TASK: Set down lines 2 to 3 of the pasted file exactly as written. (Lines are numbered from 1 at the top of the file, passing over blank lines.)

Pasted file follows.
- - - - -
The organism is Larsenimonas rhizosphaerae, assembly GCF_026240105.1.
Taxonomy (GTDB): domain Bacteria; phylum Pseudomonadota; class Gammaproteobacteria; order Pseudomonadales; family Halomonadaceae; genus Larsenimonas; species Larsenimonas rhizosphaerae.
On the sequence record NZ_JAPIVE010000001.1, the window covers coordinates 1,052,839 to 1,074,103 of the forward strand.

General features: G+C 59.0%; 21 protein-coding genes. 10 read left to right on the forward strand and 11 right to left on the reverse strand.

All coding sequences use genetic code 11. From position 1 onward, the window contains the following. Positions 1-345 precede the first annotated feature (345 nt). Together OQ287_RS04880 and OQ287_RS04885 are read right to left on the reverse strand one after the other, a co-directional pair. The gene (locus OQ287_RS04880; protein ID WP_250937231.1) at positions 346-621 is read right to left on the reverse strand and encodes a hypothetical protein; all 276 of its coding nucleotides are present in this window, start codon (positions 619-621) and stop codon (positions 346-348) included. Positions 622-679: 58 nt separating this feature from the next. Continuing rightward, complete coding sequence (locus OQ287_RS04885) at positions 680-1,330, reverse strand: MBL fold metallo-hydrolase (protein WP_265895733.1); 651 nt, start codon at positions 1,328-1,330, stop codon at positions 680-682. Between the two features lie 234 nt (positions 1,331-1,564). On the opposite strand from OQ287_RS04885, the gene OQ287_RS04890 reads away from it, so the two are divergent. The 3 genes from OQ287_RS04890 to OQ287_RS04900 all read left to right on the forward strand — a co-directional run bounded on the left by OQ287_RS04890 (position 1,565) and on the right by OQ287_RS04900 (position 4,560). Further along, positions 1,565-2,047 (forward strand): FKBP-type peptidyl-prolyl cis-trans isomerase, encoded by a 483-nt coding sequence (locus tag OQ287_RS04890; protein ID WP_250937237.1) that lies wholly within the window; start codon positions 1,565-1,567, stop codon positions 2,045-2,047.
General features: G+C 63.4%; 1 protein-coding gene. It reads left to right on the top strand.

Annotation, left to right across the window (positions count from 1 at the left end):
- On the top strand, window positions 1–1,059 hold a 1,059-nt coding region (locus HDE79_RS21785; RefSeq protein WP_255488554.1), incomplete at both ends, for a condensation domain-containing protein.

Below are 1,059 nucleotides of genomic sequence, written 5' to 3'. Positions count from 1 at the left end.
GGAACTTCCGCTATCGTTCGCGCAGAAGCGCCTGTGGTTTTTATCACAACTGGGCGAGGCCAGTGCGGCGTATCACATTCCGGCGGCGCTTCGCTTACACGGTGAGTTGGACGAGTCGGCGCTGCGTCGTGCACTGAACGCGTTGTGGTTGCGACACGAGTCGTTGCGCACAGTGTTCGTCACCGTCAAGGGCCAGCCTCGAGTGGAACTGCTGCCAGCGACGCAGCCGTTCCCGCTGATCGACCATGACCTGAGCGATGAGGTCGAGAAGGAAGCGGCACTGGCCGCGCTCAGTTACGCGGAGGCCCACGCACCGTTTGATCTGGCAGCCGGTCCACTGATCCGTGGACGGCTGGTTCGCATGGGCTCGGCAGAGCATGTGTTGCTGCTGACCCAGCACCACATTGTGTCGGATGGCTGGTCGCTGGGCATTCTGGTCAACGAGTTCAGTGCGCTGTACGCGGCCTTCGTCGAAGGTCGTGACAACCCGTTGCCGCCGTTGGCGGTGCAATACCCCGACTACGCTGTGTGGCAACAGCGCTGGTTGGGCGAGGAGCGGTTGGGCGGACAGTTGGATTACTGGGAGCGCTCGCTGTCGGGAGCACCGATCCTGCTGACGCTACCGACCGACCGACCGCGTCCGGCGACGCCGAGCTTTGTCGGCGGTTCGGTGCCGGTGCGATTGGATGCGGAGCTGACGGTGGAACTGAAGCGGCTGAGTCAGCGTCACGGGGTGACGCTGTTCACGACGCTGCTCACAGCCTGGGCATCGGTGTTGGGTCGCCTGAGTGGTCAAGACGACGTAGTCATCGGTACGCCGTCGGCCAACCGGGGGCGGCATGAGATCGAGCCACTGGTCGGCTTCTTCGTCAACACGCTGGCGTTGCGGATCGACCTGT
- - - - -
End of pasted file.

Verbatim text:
Taxonomy (GTDB): domain Bacteria; phylum Pseudomonadota; class Gammaproteobacteria; order Pseudomonadales; family Halomonadaceae; genus Larsenimonas; species Larsenimonas rhizosphaerae.
On the sequence record NZ_JAPIVE010000001.1, the window covers coordinates 1,052,839 to 1,074,103 of the forward strand.